> > sexually harassed a young seminarian. It was later revealed that Ledwith
> > had allegedly paid an six-figure sum to a man who accused him of sexual
> > abuse. Ledwith has maintained his innocence but left Ireland for the more
> > placid confines of Monterey, Calif. On the "Bleep" Web site, Ledwith's
> > relationship with the Catholic Church is only alluded to in a claim that
> > he was once "charged with advising the Holy See on theological matters,"
> > but he is not identified as ever having been a priest, or even as a
> > lecturer at the Ramtha school. According to a Ramtha Web site, Ledwith has
> > joined "Ramtha's core of appointed teachers." (The Ramtha school and
> > Ledwith have not responded to requests for interviews. The "Bleep" Web
> > site recommends that journalists contact an independent publicist, but the
> > movie previously listed as its P.R. contact Pavel Mikoloski, also director
> > of public affairs for Ramtha's school.)
> >
> > Later in the film, a "scientist" explains that, thanks to the strangeness
> > quivering below the subatomic level, meditating monks have lowered the
> > crime rate in Washington, D.C. But not until the end of the film do we
> > learn that the scientist making this claim, John Hagelin -- who once ran
> > for president -- conducted the research while teaching (until 1999) at
> > Maharishi University , the school named for the Beatles' guru. In JZ
> > Knight's own publications, Ramtha's existence, too, is frequently
> > explained in terms of quantum mechanics.
> >
> > Funding for the $5 million "Bleep," according to various published
> > interviews with the film's creators, comes not from Ramtha but the
> > software fortunes of director Arntz, who designed the job-management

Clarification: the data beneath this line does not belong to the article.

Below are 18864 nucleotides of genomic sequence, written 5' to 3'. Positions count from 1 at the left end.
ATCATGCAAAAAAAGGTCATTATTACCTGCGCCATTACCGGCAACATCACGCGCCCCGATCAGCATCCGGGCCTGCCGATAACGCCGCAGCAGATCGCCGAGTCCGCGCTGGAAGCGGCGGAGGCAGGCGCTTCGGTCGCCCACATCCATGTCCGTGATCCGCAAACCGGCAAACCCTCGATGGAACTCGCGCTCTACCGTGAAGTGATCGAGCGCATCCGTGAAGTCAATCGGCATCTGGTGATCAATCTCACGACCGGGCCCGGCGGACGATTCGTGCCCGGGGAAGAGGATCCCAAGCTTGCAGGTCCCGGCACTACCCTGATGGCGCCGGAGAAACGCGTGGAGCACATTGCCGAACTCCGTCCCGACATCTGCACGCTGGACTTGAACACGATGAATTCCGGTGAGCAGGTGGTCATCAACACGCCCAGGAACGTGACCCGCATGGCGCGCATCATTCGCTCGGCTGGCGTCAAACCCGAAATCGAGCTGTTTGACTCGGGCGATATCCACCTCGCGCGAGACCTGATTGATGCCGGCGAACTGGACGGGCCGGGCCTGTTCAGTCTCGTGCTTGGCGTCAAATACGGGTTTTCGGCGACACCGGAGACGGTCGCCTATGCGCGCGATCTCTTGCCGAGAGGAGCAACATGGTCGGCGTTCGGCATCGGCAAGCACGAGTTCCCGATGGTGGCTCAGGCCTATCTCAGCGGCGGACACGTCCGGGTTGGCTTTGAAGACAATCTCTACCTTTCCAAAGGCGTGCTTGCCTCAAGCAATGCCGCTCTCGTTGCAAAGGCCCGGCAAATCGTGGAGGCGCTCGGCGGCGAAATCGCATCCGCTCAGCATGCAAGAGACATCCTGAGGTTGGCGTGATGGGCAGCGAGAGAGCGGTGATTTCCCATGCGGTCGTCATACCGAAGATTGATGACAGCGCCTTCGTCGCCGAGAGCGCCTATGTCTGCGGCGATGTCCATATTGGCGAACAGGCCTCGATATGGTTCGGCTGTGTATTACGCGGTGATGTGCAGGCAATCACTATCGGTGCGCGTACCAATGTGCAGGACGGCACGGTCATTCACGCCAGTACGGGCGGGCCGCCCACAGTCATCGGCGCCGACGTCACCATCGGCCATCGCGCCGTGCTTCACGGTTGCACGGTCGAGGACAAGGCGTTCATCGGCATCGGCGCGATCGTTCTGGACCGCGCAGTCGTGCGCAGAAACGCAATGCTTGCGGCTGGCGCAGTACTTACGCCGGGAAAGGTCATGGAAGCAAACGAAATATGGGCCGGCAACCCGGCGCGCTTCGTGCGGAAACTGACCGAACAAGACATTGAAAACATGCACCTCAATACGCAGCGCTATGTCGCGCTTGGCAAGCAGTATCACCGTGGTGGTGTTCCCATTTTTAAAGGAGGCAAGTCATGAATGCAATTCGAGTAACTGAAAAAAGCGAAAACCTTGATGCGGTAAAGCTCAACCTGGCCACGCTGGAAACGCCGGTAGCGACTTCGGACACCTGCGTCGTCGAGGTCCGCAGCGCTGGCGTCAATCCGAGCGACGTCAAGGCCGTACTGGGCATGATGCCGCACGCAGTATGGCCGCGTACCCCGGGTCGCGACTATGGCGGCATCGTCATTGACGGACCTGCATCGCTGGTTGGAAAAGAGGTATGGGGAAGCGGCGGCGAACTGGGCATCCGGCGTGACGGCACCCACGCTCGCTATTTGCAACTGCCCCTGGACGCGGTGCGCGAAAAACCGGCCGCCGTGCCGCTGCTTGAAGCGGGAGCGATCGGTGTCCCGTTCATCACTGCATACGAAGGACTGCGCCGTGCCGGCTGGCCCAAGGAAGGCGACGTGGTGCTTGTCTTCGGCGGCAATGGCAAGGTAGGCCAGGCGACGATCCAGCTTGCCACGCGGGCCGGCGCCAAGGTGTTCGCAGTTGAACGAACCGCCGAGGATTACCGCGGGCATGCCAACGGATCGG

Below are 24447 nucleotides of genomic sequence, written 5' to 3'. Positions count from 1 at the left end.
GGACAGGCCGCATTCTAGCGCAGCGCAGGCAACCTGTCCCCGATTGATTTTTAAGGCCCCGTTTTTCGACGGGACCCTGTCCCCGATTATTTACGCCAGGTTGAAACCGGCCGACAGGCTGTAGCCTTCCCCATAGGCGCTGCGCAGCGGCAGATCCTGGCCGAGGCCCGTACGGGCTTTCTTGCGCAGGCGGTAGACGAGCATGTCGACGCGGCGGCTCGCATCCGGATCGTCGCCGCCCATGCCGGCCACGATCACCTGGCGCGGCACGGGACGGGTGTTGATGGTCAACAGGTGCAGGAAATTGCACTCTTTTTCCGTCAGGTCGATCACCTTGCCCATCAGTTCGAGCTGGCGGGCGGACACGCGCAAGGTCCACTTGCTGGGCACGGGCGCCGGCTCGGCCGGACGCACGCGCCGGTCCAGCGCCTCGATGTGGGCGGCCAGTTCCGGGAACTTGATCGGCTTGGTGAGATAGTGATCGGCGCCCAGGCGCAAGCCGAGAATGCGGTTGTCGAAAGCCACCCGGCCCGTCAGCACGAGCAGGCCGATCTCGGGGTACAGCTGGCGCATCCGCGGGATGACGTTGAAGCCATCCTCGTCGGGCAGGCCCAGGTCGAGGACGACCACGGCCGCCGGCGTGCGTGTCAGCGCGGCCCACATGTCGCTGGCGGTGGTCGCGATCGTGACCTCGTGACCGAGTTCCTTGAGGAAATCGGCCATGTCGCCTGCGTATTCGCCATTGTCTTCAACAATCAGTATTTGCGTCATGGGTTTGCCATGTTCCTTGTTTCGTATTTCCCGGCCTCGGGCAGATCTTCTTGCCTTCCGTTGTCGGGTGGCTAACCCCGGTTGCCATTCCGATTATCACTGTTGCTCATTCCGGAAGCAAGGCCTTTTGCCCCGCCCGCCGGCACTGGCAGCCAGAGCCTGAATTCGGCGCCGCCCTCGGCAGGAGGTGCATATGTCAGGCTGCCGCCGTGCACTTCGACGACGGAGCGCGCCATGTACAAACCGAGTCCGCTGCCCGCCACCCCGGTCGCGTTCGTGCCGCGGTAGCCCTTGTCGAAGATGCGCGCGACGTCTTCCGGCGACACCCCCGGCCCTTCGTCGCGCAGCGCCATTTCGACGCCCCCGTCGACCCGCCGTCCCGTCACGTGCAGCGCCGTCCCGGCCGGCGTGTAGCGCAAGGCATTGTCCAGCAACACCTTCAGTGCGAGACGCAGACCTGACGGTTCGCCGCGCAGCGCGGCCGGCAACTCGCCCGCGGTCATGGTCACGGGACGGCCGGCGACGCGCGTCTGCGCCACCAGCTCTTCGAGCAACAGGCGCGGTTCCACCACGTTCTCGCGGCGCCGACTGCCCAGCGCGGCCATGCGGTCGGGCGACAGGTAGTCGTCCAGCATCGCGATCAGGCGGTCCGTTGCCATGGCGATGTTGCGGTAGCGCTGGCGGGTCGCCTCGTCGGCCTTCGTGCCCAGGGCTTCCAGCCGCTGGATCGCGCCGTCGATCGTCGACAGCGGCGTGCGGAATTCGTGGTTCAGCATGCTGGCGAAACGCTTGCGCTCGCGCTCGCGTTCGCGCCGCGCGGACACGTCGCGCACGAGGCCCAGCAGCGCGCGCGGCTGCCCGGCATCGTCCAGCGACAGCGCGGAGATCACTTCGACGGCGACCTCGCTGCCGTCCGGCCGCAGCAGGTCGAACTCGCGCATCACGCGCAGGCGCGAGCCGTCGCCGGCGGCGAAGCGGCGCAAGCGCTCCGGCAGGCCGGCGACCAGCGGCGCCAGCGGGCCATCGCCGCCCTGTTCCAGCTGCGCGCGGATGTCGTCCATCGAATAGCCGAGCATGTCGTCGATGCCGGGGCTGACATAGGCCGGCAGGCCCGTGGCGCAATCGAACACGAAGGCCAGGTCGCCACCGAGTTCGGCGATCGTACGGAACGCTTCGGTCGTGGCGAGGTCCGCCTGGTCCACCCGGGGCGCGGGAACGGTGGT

> > application AutoSys. Now popular in Unix environments, the program sold
> > for more than $14 million in 1995. ( Eerily, the startup money for AutoSys
> > was also of Atlantean origin, or so the original investor claimed. A 1999
> > piece in Wired by David Diamond described the life and suicide of
> > Frederick Lenz III, a guru in his own right, who called himself not Ramtha
> > but Rama. The software mogul told those who rendezvoused with Rama that
> > he'd taught meditation classes on Atlantis. Later, Lenz said his students
> > were bent on his murder, and he plunged himself into the waters of Long
> > Island Sound with a $30,000 watch on his wrist and 150 tabs of Valium in
> > his bloodstream.)
> >
> > On the film's Web site FAQ, the filmmakers answer the question of whether
> > "Bleep" is a recruitment film coyly, stating that "the short answer is no.
> > During the making of the film [originally to be titled 'Sacred Science']
> > it was decided that what was important was the message, not the
> > messenger --  whoever that may be. Some people may be inspired to check
> > out RSE, and some people may be inspired to major at MIT in quantum